The $100 Challenge – Some Food for Thought

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Pesach night is the time to put our brain into gear and try to understand the story of ye’tizas mitzrayim, so let me leave you with some food for thought.

Sometimes we find that Hashem tells Moshe to meet Pharaoh by the water while other times he is told to meet him in his palace. Why the change?

Sometimes Pharaoh is given a warning while other times there is no warning. Why the change of tactics?

While all the makos were certainly done through  Hashem‘s angels,( except for Makos B’choros which Hashem did Himself), two of them ( orov and  dever ) are done without Moshe and Aaron’s services at all. Why? Also why were these the particularmakos which Hashem did not want Moshe or Aaron involved?

Why was shchin the only mako that both Moshe and Aaron did together? This mako was actually done by Moshe Aaron and Hashem, says the Medrash. Why is it this particular mako that was chosen to be a united effort? Why not one of the others?

There are two perokim in T’hillim ( perek 78 and 105) where Dovid Hamelech mentions the makos, yet in each of them some of the makos are left out. Why? Also sometimes the makos are out of order. Why?(A possible answer to this question can be found in my book entitled Thoughts on the Haggadah.”. Sorry but it’s out of print.)

The $25 Challenge – What Happened to Moshe’s Stick?

Here is a very simple question, yet it’s not found in the meforshim of the Chumash. One can probably find it elsewhere. For all the makos, Moshe and Aron used a stick except for the mako of Shchin. Why not use a stick for this mako as well?

Answers should be written and handed in after Pesach. Best answer receives $25.


The $100 Challenge –

The Hand and the Stick


If you examine the pesukim very carefully, you’ll notice some very strange things happening. Just take a look and you’ll surely see what I mean.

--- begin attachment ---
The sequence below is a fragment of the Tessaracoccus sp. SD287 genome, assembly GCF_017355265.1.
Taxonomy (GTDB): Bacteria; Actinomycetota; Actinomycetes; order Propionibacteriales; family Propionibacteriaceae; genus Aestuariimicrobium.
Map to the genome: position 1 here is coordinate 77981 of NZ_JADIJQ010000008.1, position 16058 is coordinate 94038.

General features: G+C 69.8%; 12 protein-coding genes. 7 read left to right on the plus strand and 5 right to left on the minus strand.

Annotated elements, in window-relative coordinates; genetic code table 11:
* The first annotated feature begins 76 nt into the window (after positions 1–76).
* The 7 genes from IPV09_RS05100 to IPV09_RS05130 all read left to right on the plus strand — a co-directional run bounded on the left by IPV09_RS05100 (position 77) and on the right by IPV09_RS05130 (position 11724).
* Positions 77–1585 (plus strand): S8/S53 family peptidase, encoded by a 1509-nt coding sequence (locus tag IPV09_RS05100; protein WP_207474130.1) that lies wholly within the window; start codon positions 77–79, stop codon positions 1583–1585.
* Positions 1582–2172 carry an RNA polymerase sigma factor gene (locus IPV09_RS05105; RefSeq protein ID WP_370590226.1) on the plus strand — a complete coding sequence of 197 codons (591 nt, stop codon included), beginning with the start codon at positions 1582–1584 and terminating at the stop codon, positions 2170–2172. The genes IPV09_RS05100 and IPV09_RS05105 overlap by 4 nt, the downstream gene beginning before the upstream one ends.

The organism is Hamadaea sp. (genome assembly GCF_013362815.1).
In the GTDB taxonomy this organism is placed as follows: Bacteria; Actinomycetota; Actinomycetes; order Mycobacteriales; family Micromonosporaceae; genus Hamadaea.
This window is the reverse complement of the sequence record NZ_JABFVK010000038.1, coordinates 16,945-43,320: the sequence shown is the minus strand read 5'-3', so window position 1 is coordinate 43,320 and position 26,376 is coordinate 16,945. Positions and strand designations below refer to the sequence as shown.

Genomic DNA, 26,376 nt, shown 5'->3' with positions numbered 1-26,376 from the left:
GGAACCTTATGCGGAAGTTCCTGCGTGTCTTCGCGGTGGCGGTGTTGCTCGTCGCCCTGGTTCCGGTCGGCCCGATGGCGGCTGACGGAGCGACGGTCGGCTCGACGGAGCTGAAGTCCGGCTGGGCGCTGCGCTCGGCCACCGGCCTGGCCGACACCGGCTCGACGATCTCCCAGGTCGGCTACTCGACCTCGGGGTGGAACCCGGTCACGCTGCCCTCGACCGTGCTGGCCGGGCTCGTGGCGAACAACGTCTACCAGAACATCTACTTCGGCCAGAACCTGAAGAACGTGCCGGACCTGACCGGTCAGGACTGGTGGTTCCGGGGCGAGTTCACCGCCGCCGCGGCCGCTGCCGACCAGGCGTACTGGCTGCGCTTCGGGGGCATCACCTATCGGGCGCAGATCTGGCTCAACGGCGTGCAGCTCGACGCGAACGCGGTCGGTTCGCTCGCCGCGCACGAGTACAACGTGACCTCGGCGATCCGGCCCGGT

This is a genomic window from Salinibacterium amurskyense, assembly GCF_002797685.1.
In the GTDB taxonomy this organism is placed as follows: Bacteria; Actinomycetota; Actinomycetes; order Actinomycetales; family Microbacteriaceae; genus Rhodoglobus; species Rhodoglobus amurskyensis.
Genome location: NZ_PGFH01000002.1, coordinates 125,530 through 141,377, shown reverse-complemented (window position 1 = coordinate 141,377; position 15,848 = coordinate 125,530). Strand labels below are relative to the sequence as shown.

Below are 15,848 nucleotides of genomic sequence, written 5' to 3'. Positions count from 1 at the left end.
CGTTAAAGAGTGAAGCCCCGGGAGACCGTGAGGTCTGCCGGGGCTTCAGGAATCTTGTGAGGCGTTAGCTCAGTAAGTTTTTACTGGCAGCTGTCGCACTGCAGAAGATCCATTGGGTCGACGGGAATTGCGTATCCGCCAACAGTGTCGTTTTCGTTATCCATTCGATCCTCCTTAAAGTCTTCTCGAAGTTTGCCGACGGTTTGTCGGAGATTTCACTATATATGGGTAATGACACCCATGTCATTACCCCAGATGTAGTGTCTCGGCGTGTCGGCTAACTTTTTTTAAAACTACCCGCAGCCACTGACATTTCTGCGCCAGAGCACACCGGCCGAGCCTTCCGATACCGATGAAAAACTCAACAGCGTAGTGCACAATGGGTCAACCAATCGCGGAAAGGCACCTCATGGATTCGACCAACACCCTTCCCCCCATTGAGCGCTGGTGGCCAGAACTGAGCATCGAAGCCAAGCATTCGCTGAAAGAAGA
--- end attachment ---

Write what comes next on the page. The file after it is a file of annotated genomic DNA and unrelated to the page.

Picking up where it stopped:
We constantly find interplay between the uses of the word “mateh” – stick, and the word “yodcha”  – your hand.  There doesn’t seem to be any consistency.  Some times Moshe is told to raise his stick with his hand while other times he’s just told to stretch out his stick.

1) Dam.  The posuk tells him “take your stick and stretch out your hand.” It then continues by saying “And he lifted with his stick…”

2) Frogs. Moshe is told, “stretch out your hand with your stick.”  Thereupon it says “And Aaron stretched out his hand.”

3) By kinim it says “Stretch out your stick…” It then says “Aaron stretched out his hand with his stick…”

4) Orov – This mako was done only by Hashem and therefore no stick was used.

5) Dever – This mako was done only by Hashem and therefore no stick was used.

6) Shchin – Here we find that soot is used. Why no stick?

7) Borod. Here he is told, “stretch out your hand.” Then it says “and Moshe stretched out his stick.”

8) Arbeh. Here Moshe is told to “stretch out his hand.”  It continues by saying that “Moshe stretched out his hand.” (Why doesn’t it say with your stick?)

9) Choshech. Here Moshe is told to “stretch out his hand.” It continues by saying the “Moshe stretched out his hand.” (Why no mention of the stick?”)

10) Makos B’choros.  Done by Hashem and therefore no stick is used.

11) Yam Suf. It begins by telling Moshe to “lift his stick and stretch out his hand. It continues by saying that “Moshe stretched out his hand.  Later on Moshe is told to “stretch out his hand,” and then it says “Moshe stretched out his hand.” (Why no mention of the stick?)

To ask, that’s our task! Let’s remember that despite the beautiful pesh’atim the rebbayim have given you on the Haggadah, the seder is the time for the children to ask the questions and for the father to give the answers. Let’s not reverse the role. Try thinking of your own questions.  You can always use the many pesh’atim you’ve learned, throughout the other days of Pesach. Just try to make sure that your questions follow the style of the Chocham who wants to understand all the different types of mitzvos that we were commanded